Island Voices: B.C. must heed the Brazilian mine disaster

British Columbians should pay careful attention to last month’s catastrophe at the mine tailings dam in Brumadinho, Brazil. We must not forget the tragic scenes as firefighters carried away 157 body bags — and searched desperately in the muck for another 180 missing people. This can happen when governments fail to respond to clear warnings.

About five years ago, both B.C. and Brazil got dramatic warnings of the danger that tailings dams pose. In 2014, the Mount Polley Mine dam collapsed — creating one of Canada’s most epic environmental disasters. Only 15 months later, a tailings dam in Mariana, Brazil, collapsed — wiping out a neighbourhood, killing 19 and poisoning a vast watershed. Fish leapt out of the river to flap on the banks, trying to escape lethal effluent.

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Mining experts in both B.C. and Brazil called for stricter regulation of dams. But neither government responded adequately.

In Brazil, where investigating politicians had received donations from the mining company, little changed. The latest disaster is the result.

Meanwhile in B.C., after the Mount Polley disaster, government appointed an expert panel to investigate. After extensive study, the panel sternly warned British Columbians about tailings dams:

“If the inventory of active tailings dams in the province remains unchanged, and performance in the future reflects that in the past, then on average there will be two failures every 10 years and six every 30. In the face of these prospects, the panel firmly rejects any notion that business as usual can continue.”

The B.C. panel made a number of recommendations, and some have been implemented — including an important requirement that mines have an independent tailings-review board.

However, B.C. has failed to implement two key panel recommendations:

• To safely retire half of B.C.’s 123 active tailings dams; and

• To move to eliminate the “century old technology” of tailings storage lakes at new mines.

Despite these recommendations, it’s mostly business as usual. B.C. industry continues to propose — and government continues to approve — the archaic storage-pond technology. Government is ignoring the panel’s call to “aggressively pursue” alternative tailings disposal.

As a result, four massive new and proposed mines in northwest B.C. will still use tailings lakes and dams. Disturbingly, each of those mines will generate between six and 27 times more waste than Mount Polley. Worse, much of that waste will be far more toxic than Mount Polley’s — and far more dangerous to fish and environment.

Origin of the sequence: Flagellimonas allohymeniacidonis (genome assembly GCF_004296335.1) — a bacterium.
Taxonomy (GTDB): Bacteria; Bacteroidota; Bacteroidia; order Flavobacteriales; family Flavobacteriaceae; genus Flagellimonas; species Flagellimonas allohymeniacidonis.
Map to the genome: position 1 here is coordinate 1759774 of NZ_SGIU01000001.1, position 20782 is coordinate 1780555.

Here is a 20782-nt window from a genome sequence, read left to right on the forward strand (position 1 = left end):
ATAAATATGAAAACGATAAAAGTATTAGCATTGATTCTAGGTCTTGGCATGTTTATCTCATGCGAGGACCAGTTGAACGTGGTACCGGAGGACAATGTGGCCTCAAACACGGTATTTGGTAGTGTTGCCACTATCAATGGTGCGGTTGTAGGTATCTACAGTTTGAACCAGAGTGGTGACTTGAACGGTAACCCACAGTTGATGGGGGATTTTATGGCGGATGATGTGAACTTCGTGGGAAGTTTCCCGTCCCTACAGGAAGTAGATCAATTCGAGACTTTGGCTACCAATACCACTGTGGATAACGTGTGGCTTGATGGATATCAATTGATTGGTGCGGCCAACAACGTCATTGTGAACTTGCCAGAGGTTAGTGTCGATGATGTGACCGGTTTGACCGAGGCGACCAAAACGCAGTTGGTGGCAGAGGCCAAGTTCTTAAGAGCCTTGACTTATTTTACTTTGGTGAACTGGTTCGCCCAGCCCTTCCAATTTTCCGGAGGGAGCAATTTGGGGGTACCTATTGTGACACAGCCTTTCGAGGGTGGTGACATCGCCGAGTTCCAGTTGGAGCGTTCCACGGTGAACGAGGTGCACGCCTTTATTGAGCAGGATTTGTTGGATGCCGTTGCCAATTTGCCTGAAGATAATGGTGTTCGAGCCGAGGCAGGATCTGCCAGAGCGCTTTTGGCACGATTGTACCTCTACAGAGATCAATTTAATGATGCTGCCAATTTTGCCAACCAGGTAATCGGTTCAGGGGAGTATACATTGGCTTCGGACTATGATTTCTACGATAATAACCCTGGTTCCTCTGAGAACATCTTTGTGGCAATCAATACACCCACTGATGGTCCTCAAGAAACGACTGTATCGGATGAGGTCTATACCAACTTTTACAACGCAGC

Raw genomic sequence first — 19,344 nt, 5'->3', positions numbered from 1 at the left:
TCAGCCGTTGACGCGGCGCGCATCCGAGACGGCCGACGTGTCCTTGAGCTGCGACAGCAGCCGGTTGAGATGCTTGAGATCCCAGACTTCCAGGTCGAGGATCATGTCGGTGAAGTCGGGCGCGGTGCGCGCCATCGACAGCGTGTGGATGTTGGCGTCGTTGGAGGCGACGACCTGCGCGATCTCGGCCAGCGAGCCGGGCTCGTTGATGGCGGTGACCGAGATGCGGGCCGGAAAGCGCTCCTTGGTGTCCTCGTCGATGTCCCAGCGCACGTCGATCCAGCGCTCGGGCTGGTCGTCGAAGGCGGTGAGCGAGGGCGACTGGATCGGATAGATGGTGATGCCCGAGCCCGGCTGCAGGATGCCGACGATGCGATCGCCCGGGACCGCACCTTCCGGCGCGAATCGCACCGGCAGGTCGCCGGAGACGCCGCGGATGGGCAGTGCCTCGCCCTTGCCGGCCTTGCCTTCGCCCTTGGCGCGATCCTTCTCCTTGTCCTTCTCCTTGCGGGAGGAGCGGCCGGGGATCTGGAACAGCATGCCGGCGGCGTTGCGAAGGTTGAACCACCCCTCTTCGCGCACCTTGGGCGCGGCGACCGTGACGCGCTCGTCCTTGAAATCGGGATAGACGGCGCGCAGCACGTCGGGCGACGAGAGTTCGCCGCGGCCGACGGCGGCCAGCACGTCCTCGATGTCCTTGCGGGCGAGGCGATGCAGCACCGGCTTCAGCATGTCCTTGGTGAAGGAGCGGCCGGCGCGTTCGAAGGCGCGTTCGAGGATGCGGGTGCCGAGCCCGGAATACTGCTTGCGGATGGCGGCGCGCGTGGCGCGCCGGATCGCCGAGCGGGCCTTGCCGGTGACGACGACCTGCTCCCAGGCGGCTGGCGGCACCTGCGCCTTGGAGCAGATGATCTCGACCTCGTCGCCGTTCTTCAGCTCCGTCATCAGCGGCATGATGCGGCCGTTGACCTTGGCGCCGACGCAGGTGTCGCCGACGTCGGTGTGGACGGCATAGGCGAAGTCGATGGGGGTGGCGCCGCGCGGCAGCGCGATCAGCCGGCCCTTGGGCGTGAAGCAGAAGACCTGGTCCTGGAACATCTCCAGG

B.C. also continues to ignore another key panel recommendation. The panel noted that the main reason industry doesn’t adopt safer tailings disposal is because it increases industry’s short-term costs. So it recommended that safety considerations (not short-term costs) must determine the type of disposal approved.

According to the panel, decision-makers must recognize that tailings ponds are cheaper for companies in the short term — but massively expensive for taxpayers who clean up eventual disasters.

Respected mining expert David Chambers analyzed the four new B.C. mines described above. His troubling conclusion is that none of them meet the panel recommendations to (1) reduce the risk of tailings dam failure and (2) prioritize public safety.

Things must change. B.C. must avoid Brazil’s mistake, and not wait for history to repeat itself. To prevent another Mount Polley, government must improve its rules on mine tailings storage.

Premier Horgan must act now to protect the workers and communities below tailings dams. He must act to protect the taxpayers who will pay for future disasters. Finally, he must act to protect our wild salmon and trout, eagles and bears, pristine streams and sparkling lakes.

Calvin Sandborn, QC, is legal director of the University of Victoria Environmental Law Centre. Loretta Williams is chair of First Nations Women Advocating Responsible Mining, which works with Indigenous communities affected by Mount Polley.

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